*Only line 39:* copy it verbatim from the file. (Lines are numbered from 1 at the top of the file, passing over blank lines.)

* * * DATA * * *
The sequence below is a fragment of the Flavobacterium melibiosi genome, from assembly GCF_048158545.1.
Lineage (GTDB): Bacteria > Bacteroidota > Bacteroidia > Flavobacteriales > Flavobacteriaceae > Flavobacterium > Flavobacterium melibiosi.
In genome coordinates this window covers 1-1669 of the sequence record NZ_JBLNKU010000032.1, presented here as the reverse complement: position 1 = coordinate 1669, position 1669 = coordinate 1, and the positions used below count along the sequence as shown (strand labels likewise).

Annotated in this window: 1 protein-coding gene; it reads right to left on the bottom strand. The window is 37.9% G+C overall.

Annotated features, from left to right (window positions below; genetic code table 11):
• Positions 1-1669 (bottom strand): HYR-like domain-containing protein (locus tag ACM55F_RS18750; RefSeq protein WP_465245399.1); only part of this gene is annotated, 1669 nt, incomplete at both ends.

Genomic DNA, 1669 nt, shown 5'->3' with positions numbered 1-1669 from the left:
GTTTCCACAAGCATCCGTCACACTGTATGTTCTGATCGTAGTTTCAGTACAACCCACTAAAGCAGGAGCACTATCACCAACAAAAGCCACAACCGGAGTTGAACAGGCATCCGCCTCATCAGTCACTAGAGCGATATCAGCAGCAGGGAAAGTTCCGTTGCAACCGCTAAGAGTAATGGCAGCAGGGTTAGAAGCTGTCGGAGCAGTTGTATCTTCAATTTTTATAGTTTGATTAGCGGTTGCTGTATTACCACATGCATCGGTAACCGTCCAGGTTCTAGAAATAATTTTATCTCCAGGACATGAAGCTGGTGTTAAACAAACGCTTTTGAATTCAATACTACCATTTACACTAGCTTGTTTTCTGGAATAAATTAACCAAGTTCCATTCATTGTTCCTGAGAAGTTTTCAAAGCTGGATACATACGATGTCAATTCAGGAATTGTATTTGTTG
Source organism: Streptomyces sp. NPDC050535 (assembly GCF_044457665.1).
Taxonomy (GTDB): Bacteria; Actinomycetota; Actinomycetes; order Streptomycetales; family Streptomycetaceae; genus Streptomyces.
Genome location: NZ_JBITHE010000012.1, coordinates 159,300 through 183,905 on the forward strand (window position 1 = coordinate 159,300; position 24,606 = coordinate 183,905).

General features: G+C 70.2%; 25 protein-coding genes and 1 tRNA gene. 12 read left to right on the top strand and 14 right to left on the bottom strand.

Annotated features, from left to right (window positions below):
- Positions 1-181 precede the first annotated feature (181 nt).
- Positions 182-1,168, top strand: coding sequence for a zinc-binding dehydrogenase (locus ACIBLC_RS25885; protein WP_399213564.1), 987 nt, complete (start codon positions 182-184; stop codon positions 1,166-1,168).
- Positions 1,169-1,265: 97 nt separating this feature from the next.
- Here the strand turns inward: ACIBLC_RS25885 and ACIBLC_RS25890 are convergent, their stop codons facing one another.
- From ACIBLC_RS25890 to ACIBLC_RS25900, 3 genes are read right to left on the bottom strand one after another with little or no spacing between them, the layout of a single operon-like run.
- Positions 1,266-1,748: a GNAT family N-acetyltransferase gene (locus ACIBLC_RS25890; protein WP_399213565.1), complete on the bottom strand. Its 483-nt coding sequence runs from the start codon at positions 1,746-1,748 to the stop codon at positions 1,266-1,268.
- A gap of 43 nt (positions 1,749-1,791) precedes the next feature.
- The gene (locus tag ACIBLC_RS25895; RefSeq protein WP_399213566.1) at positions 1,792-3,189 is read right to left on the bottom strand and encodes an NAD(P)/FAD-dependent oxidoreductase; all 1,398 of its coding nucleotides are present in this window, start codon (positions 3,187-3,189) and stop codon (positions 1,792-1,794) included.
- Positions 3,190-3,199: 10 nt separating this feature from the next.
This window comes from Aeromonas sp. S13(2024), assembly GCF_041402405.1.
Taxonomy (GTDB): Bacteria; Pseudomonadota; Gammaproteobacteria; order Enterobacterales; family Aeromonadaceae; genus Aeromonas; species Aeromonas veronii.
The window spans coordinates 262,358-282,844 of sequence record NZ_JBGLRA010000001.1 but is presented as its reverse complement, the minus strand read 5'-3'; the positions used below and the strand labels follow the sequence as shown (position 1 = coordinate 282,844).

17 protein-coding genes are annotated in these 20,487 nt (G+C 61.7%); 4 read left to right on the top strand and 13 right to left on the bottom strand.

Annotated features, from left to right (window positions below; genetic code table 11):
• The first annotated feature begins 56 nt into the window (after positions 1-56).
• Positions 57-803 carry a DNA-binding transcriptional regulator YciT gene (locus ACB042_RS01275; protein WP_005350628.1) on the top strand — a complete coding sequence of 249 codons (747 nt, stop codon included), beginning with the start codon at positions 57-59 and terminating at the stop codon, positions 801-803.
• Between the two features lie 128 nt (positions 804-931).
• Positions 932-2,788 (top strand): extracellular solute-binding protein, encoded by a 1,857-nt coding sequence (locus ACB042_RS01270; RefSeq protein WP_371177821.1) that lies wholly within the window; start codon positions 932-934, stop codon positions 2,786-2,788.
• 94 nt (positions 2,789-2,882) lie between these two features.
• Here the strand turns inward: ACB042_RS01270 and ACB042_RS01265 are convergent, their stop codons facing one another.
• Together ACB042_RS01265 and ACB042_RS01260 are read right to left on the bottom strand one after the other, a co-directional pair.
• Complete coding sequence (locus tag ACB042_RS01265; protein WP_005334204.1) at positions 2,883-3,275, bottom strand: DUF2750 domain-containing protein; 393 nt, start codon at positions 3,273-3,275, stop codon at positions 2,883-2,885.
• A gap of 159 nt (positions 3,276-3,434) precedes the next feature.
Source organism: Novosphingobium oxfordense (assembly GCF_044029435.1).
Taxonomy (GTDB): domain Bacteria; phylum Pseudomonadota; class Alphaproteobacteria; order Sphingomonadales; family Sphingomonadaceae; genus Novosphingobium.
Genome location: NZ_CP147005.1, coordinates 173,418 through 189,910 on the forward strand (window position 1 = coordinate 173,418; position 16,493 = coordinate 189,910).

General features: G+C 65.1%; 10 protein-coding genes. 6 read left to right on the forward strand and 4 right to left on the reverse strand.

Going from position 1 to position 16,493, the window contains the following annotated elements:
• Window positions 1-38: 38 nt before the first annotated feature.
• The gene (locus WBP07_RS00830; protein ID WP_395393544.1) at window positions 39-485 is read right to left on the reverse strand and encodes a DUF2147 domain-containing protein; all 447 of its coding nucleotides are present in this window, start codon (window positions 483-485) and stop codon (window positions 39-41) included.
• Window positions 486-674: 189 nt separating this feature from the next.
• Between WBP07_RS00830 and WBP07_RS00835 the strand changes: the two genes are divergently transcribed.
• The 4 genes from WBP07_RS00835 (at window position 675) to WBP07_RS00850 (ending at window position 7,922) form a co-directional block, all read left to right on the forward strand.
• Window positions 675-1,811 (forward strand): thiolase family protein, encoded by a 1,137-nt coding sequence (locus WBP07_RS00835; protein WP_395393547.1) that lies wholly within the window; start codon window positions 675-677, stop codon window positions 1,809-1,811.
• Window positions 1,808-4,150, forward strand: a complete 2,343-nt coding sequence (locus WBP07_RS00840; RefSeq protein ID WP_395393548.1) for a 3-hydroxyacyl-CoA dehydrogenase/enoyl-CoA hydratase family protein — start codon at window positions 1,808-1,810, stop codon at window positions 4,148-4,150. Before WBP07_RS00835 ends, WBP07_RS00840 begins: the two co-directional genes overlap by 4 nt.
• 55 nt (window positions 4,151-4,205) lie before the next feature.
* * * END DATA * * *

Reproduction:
Genome location: NZ_CP147005.1, coordinates 173,418 through 189,910 on the forward strand (window position 1 = coordinate 173,418; position 16,493 = coordinate 189,910).